Figures from January to September this year are already 1.02C above the average between 1850 and 1900.

If temperatures remain as predicted, 2015 will be the first year to breach this key threshold.

The world would then be half way towards 2C, the gateway to dangerous warming.

The new data is certain to add urgency to political negotiations in Paris later this month aimed at securing a new global climate treaty.

Rising Left Bloc in Portugal Could Threaten Austerity Drive

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[Portugal is stuck in a political muddle. The existing centre-right coalition government, poster child for German austerity, received a plurality of votes, but a rather rag-tag collection of anti-austerity leftist parties have agreed to cooperate with one another if that is what it takes to replace Prime Minister Coelo's government. It's now up to President Silva to decide who becomes the next Prime Minister. It's also starting to look like this will be a foretaste of what will happen in the upcoming Spanish elections. *RON*]

By Raphael Minder, New York Times, 7 November 2015
LISBON — Last month’s elections in Portugal were meant to deliver a clear verdict on the center-right coalition of Prime Minister Pedro Passos Coelho, whose austerity program has been held up as a model by creditors and countries like Germany that have advocated belt-tightening in Europe.

Instead, it yielded a vexing muddle, allowing both left and right to claim v…

Kiva Responds: The famed microlender replies to Hugh Sinclair’s scathing critique

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[This is, I thought, a pretty good rebuttal of the Hugh Sinclair article we posted here earlier. I'd emailed Kiva asking if they were going to respond, and they provided me with the link to this article. If the topic interests you it's worth reading the comments to the original article, as there are more ins and outs discussed there about the purpose and effectiveness overall of microlending. *RON*]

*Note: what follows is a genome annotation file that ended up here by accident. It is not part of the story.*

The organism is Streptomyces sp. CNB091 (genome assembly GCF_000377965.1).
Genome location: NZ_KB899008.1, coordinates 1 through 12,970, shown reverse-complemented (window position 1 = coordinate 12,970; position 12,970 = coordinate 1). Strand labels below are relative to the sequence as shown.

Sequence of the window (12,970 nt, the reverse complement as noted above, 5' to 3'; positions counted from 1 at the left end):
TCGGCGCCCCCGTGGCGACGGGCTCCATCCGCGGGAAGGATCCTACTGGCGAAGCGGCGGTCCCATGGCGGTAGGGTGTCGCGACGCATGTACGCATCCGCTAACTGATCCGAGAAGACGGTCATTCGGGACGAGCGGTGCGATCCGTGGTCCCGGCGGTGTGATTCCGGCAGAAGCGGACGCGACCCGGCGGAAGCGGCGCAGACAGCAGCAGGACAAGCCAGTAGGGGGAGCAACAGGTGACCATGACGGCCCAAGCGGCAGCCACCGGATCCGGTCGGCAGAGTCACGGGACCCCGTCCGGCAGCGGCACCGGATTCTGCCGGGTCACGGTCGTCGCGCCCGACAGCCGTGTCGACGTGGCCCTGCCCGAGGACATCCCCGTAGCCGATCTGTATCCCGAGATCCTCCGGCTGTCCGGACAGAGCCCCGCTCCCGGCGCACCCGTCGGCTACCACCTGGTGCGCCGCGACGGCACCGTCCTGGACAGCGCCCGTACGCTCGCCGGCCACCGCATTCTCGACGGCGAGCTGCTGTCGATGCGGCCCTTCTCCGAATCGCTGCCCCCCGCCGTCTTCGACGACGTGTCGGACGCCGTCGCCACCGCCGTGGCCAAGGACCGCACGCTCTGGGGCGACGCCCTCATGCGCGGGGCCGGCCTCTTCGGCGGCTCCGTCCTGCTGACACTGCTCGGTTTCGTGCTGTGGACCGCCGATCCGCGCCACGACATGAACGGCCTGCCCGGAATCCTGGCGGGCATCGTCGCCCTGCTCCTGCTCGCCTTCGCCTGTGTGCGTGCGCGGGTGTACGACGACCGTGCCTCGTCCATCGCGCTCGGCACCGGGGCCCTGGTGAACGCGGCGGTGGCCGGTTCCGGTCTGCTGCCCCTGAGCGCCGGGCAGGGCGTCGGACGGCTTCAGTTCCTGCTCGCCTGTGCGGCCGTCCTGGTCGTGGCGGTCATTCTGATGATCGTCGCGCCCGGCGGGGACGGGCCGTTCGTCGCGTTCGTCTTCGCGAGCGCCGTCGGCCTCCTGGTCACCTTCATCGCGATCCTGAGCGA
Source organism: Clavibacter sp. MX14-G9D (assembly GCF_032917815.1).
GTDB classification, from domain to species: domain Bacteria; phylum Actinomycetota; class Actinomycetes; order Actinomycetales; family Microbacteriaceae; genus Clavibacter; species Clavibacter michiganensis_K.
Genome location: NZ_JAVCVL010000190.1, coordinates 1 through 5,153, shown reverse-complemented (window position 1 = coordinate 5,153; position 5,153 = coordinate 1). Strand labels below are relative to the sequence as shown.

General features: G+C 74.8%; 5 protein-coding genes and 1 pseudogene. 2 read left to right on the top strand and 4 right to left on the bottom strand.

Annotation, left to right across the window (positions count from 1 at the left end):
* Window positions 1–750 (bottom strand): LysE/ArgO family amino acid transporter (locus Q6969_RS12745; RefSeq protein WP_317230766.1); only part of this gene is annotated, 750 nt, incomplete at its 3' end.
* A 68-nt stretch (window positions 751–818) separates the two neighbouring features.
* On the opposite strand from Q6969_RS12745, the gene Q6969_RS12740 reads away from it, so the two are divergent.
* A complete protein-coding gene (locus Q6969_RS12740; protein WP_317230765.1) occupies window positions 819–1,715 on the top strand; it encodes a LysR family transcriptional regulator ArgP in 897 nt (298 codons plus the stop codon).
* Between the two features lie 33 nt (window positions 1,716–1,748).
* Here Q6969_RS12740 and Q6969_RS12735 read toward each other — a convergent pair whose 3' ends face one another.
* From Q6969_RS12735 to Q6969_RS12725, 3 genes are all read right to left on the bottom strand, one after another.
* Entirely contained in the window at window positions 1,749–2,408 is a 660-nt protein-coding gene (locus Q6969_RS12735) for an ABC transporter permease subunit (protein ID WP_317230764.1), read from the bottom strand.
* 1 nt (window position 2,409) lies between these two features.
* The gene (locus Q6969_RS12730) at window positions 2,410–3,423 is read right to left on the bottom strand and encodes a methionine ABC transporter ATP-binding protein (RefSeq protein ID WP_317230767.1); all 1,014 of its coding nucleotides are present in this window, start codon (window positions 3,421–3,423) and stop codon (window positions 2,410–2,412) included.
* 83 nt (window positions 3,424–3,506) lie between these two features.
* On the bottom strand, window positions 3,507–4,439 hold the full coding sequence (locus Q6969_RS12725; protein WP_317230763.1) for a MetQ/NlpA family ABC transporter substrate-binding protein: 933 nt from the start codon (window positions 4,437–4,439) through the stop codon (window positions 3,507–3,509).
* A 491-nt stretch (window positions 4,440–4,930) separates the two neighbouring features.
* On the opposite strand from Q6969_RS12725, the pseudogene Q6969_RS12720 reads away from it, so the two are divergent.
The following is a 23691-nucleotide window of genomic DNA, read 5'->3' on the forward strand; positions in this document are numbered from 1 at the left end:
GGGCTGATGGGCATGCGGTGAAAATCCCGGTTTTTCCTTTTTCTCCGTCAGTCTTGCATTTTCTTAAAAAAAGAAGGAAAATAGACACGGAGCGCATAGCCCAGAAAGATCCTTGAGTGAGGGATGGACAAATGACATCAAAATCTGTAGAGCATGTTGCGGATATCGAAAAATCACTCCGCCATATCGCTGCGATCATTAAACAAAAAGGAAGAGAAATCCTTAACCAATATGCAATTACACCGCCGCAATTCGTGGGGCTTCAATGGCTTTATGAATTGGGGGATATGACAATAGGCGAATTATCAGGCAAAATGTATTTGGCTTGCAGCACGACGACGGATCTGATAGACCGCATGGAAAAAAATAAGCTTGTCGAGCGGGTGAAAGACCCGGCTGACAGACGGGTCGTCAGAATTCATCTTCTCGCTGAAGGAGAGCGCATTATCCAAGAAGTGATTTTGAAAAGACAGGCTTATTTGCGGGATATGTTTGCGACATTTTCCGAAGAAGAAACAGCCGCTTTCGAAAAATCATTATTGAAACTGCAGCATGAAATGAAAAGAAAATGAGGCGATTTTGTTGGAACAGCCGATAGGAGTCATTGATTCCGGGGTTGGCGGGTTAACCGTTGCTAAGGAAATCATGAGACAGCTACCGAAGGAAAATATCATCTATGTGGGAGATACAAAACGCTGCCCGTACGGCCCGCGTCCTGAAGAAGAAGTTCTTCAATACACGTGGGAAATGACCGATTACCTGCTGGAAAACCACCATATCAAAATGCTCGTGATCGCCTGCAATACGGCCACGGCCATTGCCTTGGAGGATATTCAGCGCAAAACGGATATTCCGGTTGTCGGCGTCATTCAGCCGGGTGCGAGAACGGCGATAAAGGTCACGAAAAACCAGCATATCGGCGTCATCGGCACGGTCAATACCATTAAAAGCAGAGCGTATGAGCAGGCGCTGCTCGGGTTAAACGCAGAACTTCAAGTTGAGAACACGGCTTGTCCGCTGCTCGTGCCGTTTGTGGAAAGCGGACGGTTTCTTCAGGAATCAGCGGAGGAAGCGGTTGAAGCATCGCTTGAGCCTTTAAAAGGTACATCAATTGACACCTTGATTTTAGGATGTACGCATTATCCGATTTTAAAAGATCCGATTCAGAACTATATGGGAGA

Matt Flannery and Premal Shah, Next Billion, February 2015

At Kiva, we are committed to transparency as our highest value. We constantly strive to gather and share a huge amount of data about Kiva and how it works online, so that we can get regular feedback from our community and others about ways that we can grow and improve.

Sometimes though, the data we release can be misunderstood or misinterpreted. This happened several times in a recent article on NextBillion by Hugh Sinclair. We appreciate the opportunity to set the record straight below,…

Justice Department Doesn’t Deliver on Promise to Attack Monopolies

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[This is from the WALL STREET JOURNAL?? Obama administration arrived promising a tougher stance, but few antitrust cases have been pursued in U.S. and enforcement has shifted to Europe. *RON*]
By Brent Kendall, Wall Street Journal, 7 November 2015

WASHINGTON—When Obama administration officials came to power vowing tougher antitrust enforcement, among the areas they highlighted was the behavior of dominant companies with monopoly power.

The Bush administration, which brought no monopolization cases, was “overly cautious” and adopted a policy that “advocated hesitancy in the face of potential abuses by monopoly firms,” Christine Varney, President Barack Obama’s first Justice Department antitrust chief, said in her initial public appearance in 2009.

Her comments received widespread attention and suggested the Obama team might revive the approach of the Clinton administration, which sued Microsoft Corp. It hasn’t worked out that way. Nearly seven year…